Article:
Backup water heater. Many solar storage tanks have an electric element in the top of the tank, which serves as a backup source to heat the water when the SHW system doesn’t produce enough hot water. Single-tank systems have less heat loss and take up less room than double-tank systems.

Two-tank systems use a solar storage tank and a backup gas or electric water heater, which keeps water hot under all conditions. This backup heater can also be a tankless or instantaneous water heater. Double-tank systems add to the overall system storage capability. However, since the storage tank doesn’t have any conventional heating elements, conventional energy cannot preheat the water as it can in a single-tank system. 

Pumps

Pumps are used in forced-circulation systems to move the collector-loop fluid through the collector to the tank or heat exchanger. When an external heat exchanger is used in an indirect system, a pump is also required on the potable or DHW loop. When a pump is used to circulate potable water (open or DHW loops), it must be constructed of bronze or stainless steel because of the corrosive effects of the dissolved oxygen in potable water. 

Drainback systems need a high-head pump large enough to push all the air out of the system on system startup and overcome the height of the collector. Antifreeze systems can use smaller pumps, since there is no air in the piping to overcome and the piping and collectors remain filled with the antifreeze. Because a smaller pump is needed, antifreeze systems more readily use PV-powered DC pumps. The pump industry has a very limited selection of high-head DC pumps suitable for drainback systems.

Controls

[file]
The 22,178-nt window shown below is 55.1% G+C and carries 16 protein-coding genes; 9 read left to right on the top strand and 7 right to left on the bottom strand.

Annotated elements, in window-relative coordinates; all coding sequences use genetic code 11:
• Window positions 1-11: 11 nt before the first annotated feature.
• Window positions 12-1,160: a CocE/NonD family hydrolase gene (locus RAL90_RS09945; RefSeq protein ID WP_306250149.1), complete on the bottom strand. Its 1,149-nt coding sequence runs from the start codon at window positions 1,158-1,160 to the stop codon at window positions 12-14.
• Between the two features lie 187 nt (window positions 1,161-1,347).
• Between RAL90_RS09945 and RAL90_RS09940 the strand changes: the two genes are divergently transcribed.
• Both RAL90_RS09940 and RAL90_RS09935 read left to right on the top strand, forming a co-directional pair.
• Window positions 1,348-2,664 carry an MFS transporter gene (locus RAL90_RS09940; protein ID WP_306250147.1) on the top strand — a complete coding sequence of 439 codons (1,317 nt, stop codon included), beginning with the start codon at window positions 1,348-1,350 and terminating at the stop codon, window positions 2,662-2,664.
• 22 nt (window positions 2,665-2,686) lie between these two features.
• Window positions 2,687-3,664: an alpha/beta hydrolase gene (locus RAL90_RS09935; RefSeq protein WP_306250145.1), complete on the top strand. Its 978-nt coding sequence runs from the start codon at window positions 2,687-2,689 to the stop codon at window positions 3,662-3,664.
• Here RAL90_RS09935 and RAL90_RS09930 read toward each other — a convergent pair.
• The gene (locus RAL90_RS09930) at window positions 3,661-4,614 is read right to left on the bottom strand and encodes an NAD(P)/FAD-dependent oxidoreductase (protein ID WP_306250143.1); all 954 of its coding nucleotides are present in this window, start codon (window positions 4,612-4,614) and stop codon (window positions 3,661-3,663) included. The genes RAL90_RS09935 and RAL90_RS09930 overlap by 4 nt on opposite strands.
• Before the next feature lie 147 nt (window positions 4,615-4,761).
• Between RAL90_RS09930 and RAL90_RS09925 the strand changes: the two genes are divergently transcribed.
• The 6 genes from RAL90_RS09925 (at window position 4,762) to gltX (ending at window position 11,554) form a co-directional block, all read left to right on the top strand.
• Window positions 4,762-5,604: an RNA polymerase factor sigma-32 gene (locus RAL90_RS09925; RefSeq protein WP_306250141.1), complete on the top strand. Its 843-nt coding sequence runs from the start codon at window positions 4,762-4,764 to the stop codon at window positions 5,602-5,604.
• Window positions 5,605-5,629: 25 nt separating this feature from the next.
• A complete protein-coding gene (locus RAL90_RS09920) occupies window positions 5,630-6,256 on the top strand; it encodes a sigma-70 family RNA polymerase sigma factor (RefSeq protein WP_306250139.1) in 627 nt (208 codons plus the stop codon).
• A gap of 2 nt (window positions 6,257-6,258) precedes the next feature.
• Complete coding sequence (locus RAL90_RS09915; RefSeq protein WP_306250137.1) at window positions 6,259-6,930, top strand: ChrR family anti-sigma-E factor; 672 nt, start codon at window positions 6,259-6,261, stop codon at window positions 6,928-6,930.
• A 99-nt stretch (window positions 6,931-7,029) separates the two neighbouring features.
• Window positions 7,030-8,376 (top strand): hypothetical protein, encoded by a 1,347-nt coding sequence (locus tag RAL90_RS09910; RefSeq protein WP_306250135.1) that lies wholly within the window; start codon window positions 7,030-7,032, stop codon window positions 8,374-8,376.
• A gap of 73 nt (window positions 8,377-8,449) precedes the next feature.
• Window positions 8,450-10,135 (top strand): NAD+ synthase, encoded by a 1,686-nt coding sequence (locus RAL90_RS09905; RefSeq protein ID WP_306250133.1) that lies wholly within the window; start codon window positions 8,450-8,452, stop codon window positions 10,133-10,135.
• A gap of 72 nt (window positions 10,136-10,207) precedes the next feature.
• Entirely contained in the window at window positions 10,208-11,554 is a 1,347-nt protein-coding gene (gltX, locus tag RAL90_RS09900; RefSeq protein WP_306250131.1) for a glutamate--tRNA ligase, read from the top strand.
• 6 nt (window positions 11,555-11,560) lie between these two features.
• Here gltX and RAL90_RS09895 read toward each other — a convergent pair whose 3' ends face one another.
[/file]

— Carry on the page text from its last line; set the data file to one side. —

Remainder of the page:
Forced-circulation systems must have a controller to energize the pump. Since the water temperature in the tank will increase by 60°F or more on a sunny day, a differential control will maximize the system’s efficiency. The control has a sensor to monitor collector temperature and another to monitor tank temperature. The control turns on the pump when the collector is a few degrees warmer than the tank and shuts the pump off when the collector temperature drops below being able to add heat to the tank water. Many controls have digital displays, multiple differentials for multiple outputs, high-limit controls for storage tanks, and vacation modes to help avoid system overheating when a home is unoccupied.

Comments (1)

Fred Golden's picture

For those with a SHW heating system, and missing out on sunny days of summer, but still have a wood stove, why not add a second loop to the system.

By installing a 50' loop of 3/4" pipe behind the stove, in a area where it will warm to above 100F, you can heat that coil of water, activate the pump, and pump that water into the water heater. You would need to buy another temperature sensor for the indoor loop, and have a switch to let the controller know what sensor to pay attention to. If the SHW system is open flat plate type, then you would need it to still pump at 4F for anti-freeze protection, so a second pump and controller would be required.

The $150 - $200 in piping, insulation and $200 pump cost can be saved at $30- $50 per month (depending on water usage and fuel costs) in about 3-4 winter's use.